Personal checking accounts aren’t what they used to be. You might remember a time when you earned enough interest to make some bank products worth a second look. Today, if you want to make money off your money, you'll probably need to look at other investment options.
Still, if you’re somebody who holds a balance higher than most, banks will compete for your personal checking account business. Each of the large multinational banks and many of the regionals have accounts designed for customers who keep larger balances. Chase Sapphire Checking is the higher of JPMorgan Chase's (JPM) two premium accounts (Chase Premier Plus is the lower level). Here we review some of the benefits and services that come with a Chase Sapphire Checking account, helping you decide if the account is right for you.
- The Chase Sapphire account is Chase's premium personal checking account.
- The account includes many fee-free services, such as free checks, cashier's checks, money orders, and wire transfers.
- With the Sapphire account, travelers benefit from no fees for foreign exchange rate adjustments on ATM withdrawals or debit card purchases made outside the U.S.
- One big downside to a Chase Sapphire personal checking account is the low interest rate, which as of Jan. 2020 was 0.01%.
The Chase Sapphire account is Chase’s top-tier personal checking account. Of course, you get all of the services offered to all checking account holders including access to 16,000 Chase ATMs and nearly 4,900 branch locations, online and mobile banking, and a debit card with EMV chip technology—a standard feature on nearly all new-issue cards in the banking industry.
Chase Sapphire customers get added features not offered to regular checking account customers. At non-Chase ATMs worldwide, Sapphire members don’t pay the Chase ATM fee. However, they do have to pay the fee charged by the ATM owner.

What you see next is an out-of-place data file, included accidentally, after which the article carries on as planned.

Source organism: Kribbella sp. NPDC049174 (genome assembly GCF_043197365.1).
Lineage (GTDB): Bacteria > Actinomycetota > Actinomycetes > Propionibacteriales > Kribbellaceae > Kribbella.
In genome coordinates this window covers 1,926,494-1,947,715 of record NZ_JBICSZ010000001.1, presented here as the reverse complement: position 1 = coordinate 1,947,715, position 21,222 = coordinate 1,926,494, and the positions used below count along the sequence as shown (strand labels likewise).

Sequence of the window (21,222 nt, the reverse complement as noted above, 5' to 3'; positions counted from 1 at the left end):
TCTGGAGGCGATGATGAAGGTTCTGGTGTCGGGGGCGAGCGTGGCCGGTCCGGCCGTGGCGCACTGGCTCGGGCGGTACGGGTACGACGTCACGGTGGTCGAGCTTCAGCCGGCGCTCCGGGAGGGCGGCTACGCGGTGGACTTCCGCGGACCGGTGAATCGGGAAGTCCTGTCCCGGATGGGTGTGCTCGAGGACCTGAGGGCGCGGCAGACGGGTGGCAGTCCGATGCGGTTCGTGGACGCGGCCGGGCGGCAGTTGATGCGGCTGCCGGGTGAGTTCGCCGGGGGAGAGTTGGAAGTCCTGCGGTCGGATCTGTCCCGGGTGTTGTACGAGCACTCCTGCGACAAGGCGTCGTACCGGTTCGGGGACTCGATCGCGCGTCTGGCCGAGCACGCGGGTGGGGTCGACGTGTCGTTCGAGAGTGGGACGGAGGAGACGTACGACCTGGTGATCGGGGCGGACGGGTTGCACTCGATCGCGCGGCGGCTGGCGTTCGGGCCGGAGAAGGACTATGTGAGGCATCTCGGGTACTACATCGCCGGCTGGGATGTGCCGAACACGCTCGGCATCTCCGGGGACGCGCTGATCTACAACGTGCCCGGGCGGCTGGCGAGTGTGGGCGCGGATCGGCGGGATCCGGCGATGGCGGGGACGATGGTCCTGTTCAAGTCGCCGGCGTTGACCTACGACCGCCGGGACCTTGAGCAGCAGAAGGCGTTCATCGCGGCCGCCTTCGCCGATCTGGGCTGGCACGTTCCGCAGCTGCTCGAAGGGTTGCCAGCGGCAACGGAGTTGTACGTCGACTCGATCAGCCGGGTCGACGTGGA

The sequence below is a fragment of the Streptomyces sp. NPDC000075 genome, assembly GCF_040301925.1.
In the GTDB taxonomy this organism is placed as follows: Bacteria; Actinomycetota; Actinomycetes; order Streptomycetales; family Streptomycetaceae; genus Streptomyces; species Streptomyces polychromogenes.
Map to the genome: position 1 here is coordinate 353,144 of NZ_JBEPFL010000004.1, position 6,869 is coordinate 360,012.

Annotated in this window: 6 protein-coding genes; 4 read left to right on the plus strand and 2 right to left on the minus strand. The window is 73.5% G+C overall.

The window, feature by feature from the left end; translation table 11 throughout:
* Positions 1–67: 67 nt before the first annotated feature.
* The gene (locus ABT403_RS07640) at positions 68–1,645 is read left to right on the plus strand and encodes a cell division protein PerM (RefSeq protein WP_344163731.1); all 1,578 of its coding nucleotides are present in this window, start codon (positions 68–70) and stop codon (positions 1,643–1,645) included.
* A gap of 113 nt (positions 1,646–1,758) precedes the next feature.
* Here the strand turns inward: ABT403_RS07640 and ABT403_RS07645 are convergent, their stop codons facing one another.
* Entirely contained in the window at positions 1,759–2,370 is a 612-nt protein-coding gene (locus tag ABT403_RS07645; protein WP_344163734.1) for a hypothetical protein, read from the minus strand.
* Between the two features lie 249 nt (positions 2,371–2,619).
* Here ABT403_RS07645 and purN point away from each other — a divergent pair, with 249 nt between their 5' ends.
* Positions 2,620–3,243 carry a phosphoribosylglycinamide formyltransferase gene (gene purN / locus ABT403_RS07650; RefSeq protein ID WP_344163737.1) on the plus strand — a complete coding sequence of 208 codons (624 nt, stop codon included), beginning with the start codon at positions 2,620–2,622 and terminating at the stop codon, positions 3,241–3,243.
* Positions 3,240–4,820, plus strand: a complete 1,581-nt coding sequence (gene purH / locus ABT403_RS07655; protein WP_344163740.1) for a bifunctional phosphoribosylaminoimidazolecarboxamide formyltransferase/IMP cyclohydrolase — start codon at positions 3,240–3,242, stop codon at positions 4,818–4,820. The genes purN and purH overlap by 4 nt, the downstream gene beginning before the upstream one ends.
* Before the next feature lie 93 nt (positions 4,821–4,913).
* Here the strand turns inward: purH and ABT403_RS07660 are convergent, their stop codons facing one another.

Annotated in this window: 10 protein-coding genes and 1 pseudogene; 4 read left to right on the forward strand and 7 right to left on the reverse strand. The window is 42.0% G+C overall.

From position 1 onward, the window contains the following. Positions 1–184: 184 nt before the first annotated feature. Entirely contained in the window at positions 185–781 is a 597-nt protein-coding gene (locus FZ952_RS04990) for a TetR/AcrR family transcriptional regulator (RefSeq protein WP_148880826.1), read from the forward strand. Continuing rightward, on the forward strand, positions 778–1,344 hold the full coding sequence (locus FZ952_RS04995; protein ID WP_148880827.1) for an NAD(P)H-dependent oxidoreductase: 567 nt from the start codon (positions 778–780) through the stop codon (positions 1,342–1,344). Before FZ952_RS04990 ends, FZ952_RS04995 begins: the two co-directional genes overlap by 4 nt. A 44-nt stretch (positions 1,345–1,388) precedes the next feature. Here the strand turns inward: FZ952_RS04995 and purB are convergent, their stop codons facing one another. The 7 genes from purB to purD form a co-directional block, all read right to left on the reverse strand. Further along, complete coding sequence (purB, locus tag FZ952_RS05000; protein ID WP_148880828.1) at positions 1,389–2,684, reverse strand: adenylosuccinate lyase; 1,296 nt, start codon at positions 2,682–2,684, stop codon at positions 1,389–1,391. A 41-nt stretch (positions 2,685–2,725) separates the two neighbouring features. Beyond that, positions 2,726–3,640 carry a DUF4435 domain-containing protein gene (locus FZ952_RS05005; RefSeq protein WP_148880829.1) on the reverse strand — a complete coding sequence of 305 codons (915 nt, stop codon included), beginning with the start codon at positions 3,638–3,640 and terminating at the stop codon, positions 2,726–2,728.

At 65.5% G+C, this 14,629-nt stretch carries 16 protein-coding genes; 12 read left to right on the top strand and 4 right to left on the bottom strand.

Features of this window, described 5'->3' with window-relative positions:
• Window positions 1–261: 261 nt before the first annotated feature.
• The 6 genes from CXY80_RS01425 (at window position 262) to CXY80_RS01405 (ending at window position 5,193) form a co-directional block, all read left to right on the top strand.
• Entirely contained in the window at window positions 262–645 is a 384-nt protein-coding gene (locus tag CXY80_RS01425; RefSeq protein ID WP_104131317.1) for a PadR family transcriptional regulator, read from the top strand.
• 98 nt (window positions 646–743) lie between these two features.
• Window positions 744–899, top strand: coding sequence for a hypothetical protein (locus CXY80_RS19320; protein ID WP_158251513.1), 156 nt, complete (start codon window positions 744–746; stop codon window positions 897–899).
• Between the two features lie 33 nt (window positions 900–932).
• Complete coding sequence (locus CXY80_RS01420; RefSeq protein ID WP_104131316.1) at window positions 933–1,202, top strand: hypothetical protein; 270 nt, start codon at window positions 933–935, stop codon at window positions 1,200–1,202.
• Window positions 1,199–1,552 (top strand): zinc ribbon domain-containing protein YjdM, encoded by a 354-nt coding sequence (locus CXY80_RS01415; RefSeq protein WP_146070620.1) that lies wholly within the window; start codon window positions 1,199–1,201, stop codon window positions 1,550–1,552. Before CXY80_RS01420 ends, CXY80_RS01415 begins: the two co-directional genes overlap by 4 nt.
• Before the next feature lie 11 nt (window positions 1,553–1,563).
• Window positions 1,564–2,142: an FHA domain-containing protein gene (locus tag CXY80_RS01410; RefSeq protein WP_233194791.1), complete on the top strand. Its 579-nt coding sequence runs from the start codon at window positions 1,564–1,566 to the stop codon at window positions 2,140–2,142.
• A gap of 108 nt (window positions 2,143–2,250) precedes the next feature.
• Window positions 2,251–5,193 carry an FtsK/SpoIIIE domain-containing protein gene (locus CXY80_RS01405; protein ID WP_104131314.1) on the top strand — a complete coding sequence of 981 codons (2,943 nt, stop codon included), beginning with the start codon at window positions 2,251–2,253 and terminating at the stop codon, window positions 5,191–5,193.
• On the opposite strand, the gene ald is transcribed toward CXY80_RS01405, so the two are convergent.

The account also pays interest. However, interest rates offered by most brick-and-mortar banks are low, and Chase is no exception. As of Jan. 2020, the annual percentage yield (APY) for a Chase Sapphire checking account is 0.01%. That means account holders will earn only $5 per year if they maintain a $50,000 average daily balance.
The perks of a Chase Sapphire personal checking account are in the fee-free services the bank offers. Ordering checks is free. There are no fees for cashier’s checks or money orders. There's no fee for the first four overdrafts within 12 months. Stop payments are free—as are incoming and outgoing wire transfers. In addition, account holders receive priority 24/7 customer service.
If you travel abroad extensively, you'll benefit from no fees for foreign exchange rate adjustments on ATM withdrawals or debit card purchases made outside the U.S.
If you want to set up separate checking accounts to better manage your funds, you can link up to nine Chase Sapphire Checking accounts with no monthly service fees.
The account requires an initial deposit of $100. To avoid the monthly $25 service charge, you have to hold an average daily balance of $75,000 or more in “qualifying linked deposits and/or investments." These include balances in any of the nine linked accounts, Chase savings accounts, certain CDs, money market accounts, and Chase Liquid cards (Chase's prepaid card). Investment accounts include certain retirement plan investment balances and annuity products made through JPMorgan Chase or its affiliates. Other accounts may be eligible as well.
Is It Worth It?
Because of the low interest rates, the perks that banks offer their high-balance checking account customers aren’t very impressive, but that’s true of premium accounts at most banks. Every bank offers its premium customers a paltry interest rate with a series of free services and dedicated customer service.
If a higher interest rate is more important to you than fee-free services and personal customer service, then a high yield account at an Internet bank might suit your needs better.
The Bottom Line
These premium accounts aren’t Chase’s very highest tier. Like many major banks, there are some exclusive products designed for ultra-high net worth customers offered through the company’s investment division.
Don’t think of a premium account as something reserved for the wealthy. Premium accounts are a level of service available to anybody who will pay the monthly fee if they don’t reach the minimum balance requirements. When deciding if a premium checking account is worth it, consider things like how much you'll use the account's other services and if these services are important enough for you to forego the higher interest rate you might earn elsewhere.